At the Lutheran-Orthodox Joint Commission in Duràu, Romania, in October 2004, the Commission selected as the topic for its next meeting: The Mystery of the Church, D: The Holy Eucharist in the Life of the Church. The 13th Commission meeting convened in Bratislava, Slovak Republic in 2006 to discuss this topic, producing a Common Statement. In Bratislava, the Commission agreed to explore themes on the Eucharist further, focusing in particular on two aspects: preparation for the celebration of the Eucharist, and ecological and social dimensions of the Eucharist. The 14th Joint Commission met in Paphos, Cyprus, from 30 May to 7 June 2008, to take up these issues. Receiving a draft written by the Preparatory Committee at its meeting in Joensuu, Finland (3-8 October 2007), the Commission continued its reflection by hearing and discussing the following papers: “Preparation for Participation in and Canonical Celebration of the Divine Eucharist” (G.D. Dragas), “Holy Communion: Preparation and Practice in the Lutheran Tradition” (D. McCoid), “The Liturgy after the Liturgy. The Holy Eucharist and the Mission of the Orthodox Church Today” (V. Ionita), “Thine Own of Thine Own we Offer to Thee: A Possible Orthodox Eucharistic Ecological Theology” (V. Jezek), and “The Social and Ethical Aspects of the Eucharist” (A. Raunio). Discussion of these papers identified broad areas of agreement, a number of important differences, and strong shared commitments to the Eucharist’s consequences for the world.


I.    Preparation for Participation of the Eucharist

1.  Orthodox and Lutherans regard the Eucharist as an awesome and most solemn sacrament which is essential to the life of the Church. It is the gift of eternal life, the means of salvation and the medicine of immortality. Participation in the Eucharist is participation in the risen humanity of Christ, which is present in the sacrament and constitutes the Holy of Holies of Christian worship. As such it calls for appropriate preparation. “Tremble, O mortal, beholding the Divine Blood. For it is as a lighted coal burning the unworthy” (The Divine Liturgy of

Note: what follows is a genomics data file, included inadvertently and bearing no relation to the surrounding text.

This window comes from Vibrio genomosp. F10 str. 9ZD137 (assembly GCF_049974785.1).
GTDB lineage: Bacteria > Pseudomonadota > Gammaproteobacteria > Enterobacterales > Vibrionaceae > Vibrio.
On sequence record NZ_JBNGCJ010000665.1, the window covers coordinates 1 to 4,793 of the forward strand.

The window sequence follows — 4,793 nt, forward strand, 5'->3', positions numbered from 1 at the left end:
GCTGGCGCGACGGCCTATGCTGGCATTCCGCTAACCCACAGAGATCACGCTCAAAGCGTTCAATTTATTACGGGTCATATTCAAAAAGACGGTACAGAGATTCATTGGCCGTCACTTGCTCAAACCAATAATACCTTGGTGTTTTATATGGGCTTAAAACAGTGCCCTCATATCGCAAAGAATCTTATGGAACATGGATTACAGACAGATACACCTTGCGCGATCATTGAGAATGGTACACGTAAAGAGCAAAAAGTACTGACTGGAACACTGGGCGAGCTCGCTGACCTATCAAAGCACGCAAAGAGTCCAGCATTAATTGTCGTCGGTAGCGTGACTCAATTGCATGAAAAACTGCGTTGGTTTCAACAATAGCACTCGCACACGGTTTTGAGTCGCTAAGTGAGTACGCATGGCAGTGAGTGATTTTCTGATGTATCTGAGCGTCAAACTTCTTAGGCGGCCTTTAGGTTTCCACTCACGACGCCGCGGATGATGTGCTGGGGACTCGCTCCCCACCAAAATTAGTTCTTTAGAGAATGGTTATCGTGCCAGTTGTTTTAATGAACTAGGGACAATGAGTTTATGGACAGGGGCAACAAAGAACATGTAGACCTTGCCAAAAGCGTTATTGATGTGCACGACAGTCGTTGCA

St. John Chrysostom).

2.  According to St. Paul: “Whoever eats the bread or drinks the cup of the Lord in an unworthy manner will be guilty of the body and blood of the Lord. Examine yourselves, therefore, and only then eat of the bread and drink of the cup. For all who eat and drink without discerning the Lord’s body, eat and drink judgment against themselves” (1 Cor 11: 27-29). Following St. Paul’s injunction, Lutherans and Orthodox both stress self-examination in preparing for the Eucharist.

3.  St. Paul’s warning to the Corinthians follows his cry of dismay over how they have abused the Eucharist by celebrating while divided among themselves and by ignoring social inequalities in their midst (1 Cor 11: 17-22). In a similar spirit, Jesus Christ calls upon those approaching the altar to first be reconciled with persons who have something against them (Mt 5: 23-24). Accordingly, proper preparation for the Eucharist should involve reconciliation with one’s brothers and sisters. Lutheran and Orthodox traditions expect such reconciliation to follow self-examination when appropriate. In some cases, they provide specific rituals to facilitate the process.

4.  Self-examination involves confession and forgiveness of sins. This is done both in private prayer and through an act of confession and absolution before a priest or pastor, which for Orthodox is the sacrament of confession. While Lutherans do not typically define confession as a sacrament, they do also offer private confession and absolution. The Lutheran tradition includes general confession and absolution within the Eucharistic celebration. Differences between Lutherans and Orthodox on the topic of confession remain. Resolving whether such differences present an obstacle to sharing in the Eucharist will require further discussion.